Air-sprung rear shocks are the most popular in many trail and enduro bikes, but some harder-hitting enduro bikes, like the Torque, have coil rear shocks which bring better rear-wheel traction to keep your bike more glued to the ground in rough terrain.  

Coil shocks are only compatible with some bike frames depending on the suspension kinematics. They’re more resistant to heat that can build up on long descents and require less maintenance but are heavier and harder to adjust to suit your weight, while air shocks can be easily tuned for any rider weight using a shock pump. 

The fork size on enduro vs trail bikes also vary. Forks on a trail bike are a minimum of 34mm stanchions and up to 36mm which is stiffer. Enduro bike forks are a minimum of 36mm rising to 38mm, for a stiffer, more durable and controllable ride on the rough stuff.

How to set your sag with an air shock  

Whether you’re riding enduro or trail, it’s important to set your suspension up correctly for your weight. This is done by adjusting the sag on the fork and shock. Sag is the measurement of how soft or hard your suspension is, and how much it moves when you put your weight on the bike.  

If your sag is too hard (i.e. too much air in your fork or shock), the bike will feel rigid and bounce off obstacles, and if it’s too soft (not enough air) it’ll feel sluggish and sink into every dip and sapping more energy to ride. Setting your suspension correctly to your weight will make sure it comfortably soaks up the bumps in the trail without bottoming out all the time, for a balanced and controlled ride. 

Trail bikes should typically be at around 20-25% sag, while enduro bikes need a bit more, at 30-35%. The position of the rubber o-rings on the rear shock and fork stanchion when you’re sat on the bike indicates sag.


  • Slide the o-ring up to the top of the shock shaft, against the seals. 
  • Sit on your bike with full weight on the pedals - try not to bounce. You might need to hold the wall or get a friend to help. It’s a good idea to wear all of your riding gear when setting up your sag for accurate bodyweight on the bike. 
  • Step off the bike and check the position of the o-ring. 
  • If it’s moved more than 20-25 or 30-35%, add air with a shock pump and re-test. If it’s not moved enough, take air out.  


  • Slide the o-ring to the bottom of the fork stanchion against the seals.  
  • Get on the bike and stand on the pedals in an aggressive position, leaning on the bars for a more accurate weight distribution. You can do this balancing next to a wall or riding along in a carpark. 
  • Step off the bike carefully and check the position of the o-ring. Add / remove air and retest as needed.

Top tip: If you don’t have an o-ring on your shocks use a loose cable tie but don’t forget to remove it after you’ve set your sag up.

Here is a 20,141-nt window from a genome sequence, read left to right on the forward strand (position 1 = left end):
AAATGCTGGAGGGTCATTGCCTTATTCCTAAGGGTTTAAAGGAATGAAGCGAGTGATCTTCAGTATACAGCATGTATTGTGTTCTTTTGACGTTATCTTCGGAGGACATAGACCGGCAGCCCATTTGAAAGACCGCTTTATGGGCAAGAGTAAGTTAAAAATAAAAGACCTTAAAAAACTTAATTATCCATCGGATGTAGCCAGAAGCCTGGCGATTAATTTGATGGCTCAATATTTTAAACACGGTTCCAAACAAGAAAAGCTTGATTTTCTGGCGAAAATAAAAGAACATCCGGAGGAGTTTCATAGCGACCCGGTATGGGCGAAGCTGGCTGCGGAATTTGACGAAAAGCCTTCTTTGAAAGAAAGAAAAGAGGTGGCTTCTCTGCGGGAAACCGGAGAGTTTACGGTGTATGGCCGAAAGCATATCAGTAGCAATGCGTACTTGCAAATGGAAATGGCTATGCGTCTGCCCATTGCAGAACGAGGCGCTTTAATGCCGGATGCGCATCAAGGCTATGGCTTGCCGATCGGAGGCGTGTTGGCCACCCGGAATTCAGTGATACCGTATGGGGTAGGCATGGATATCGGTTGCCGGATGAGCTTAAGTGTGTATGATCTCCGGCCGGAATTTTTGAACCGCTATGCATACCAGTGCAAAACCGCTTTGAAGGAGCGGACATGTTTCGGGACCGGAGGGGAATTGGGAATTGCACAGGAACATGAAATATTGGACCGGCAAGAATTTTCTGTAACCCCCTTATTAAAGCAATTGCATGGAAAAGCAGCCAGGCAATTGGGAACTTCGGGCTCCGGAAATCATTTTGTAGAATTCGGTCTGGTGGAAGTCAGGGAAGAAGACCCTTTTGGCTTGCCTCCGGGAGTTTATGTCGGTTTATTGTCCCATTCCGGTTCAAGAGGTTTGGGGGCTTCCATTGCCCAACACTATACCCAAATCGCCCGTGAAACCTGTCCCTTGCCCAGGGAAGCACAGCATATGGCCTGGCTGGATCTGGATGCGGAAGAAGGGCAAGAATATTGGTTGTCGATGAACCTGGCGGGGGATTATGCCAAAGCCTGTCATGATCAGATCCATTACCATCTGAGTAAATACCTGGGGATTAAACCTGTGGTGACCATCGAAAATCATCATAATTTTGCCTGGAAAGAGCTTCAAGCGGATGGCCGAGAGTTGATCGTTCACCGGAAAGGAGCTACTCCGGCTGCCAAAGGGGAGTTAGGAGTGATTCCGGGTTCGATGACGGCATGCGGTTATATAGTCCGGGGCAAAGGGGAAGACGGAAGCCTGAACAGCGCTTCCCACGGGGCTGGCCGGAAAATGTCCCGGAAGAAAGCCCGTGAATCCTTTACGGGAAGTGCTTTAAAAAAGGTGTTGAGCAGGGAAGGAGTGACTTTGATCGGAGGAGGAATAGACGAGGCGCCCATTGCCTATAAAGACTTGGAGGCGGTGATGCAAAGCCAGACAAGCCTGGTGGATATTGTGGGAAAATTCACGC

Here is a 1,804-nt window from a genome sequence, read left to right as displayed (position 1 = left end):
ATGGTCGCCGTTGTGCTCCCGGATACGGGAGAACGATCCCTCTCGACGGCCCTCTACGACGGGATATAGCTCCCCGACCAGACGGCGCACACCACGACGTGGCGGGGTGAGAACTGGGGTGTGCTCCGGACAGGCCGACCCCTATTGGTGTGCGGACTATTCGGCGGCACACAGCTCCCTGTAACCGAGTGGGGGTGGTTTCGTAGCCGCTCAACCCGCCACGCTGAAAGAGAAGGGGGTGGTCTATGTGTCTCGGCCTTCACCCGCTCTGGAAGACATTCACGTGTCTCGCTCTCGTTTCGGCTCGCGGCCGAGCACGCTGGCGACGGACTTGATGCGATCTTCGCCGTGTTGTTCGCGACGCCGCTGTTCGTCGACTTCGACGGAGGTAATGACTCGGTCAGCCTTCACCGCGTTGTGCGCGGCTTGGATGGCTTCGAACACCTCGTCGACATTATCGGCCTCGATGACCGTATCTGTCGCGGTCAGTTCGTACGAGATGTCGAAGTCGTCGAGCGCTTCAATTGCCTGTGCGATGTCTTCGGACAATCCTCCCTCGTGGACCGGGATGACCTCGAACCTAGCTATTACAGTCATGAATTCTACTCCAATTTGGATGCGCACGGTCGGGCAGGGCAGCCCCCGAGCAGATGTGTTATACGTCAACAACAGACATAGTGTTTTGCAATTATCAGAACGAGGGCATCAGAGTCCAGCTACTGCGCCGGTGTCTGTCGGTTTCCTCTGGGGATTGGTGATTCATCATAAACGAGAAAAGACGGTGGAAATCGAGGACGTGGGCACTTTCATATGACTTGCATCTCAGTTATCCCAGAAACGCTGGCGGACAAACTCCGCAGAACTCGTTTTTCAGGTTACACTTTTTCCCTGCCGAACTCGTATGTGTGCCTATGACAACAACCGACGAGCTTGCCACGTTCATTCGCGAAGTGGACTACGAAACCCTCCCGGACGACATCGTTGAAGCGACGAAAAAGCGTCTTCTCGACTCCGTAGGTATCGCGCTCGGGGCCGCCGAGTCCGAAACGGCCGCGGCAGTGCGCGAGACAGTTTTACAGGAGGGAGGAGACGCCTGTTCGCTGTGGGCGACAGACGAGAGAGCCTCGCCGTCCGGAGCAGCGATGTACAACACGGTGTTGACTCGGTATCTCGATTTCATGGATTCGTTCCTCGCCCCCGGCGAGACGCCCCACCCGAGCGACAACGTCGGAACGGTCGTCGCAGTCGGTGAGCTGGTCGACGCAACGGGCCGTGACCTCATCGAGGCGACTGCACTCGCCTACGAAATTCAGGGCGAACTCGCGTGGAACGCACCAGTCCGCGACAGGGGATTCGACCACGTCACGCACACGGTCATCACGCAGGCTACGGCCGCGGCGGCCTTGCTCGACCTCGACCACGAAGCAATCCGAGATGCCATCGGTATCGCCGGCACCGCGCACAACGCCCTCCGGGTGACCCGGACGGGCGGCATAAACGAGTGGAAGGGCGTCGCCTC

Frame material matters: Breaking down the options

Trail and enduro bike frames are most commonly made of either carbon fibre or aluminium, with carbon being the more expensive option. It’s lighter and has more torsional stiffness, dampening the trail to feel a bit smoother on your hands and through the seat when riding compared to aluminium mountain bikes.  

This dampening effect also soaks up repeated impact over time as the material springs back into place, vs aluminium which eventually fatigues after repeated impact and is not repairable like carbon. For this reason, carbon usually has a longer lifespan than aluminium but with either it all depends on how well you look after your carbon mountain bike and how hard you crash, if at all.   

Weight saving is usually a key reason that many riders choose a carbon trail or enduro bike, but that doesn’t make aluminium obsolete. The Spectral AL is only 400-500g heavier than the CF and both go through the same rigorous stress testing to match performance as close as possible. 

If a seamless design and smooth aesthetic matters to you, the weldless design of carbon will be attractive. But if you’re on a budget, aluminium is affordable, robust and durable, still guaranteed to deliver miles of smiles on the trails.  

Read more on whether you should buy a carbon vs aluminium mtb.  

Smoother rides: Achieving the right suspension and travel setup for your mtb adventure. Smoother rides: Achieving the right suspension and travel setup for your mtb adventure.

Wheel size and tyre considerations: Finding the perfect fit

MTB wheel sizes have grown in recent years and nowadays, most trail and enduro mountain bikes are equipped with 27.5 or 29 inch wheels.  

There are pros and cons for each wheel size and set up. Shorter riders on small frame sizes will be best suited to 27.5 inch wheels for best manoeuvrability. 27.5 wheels are more nimble and playful than 29ers, so you can throw the bike around and accelerate quicker but need to pedal more to stay up to speed. One downside of smaller wheels is it’s harder on loose rocky trails due to the steeper attack angle.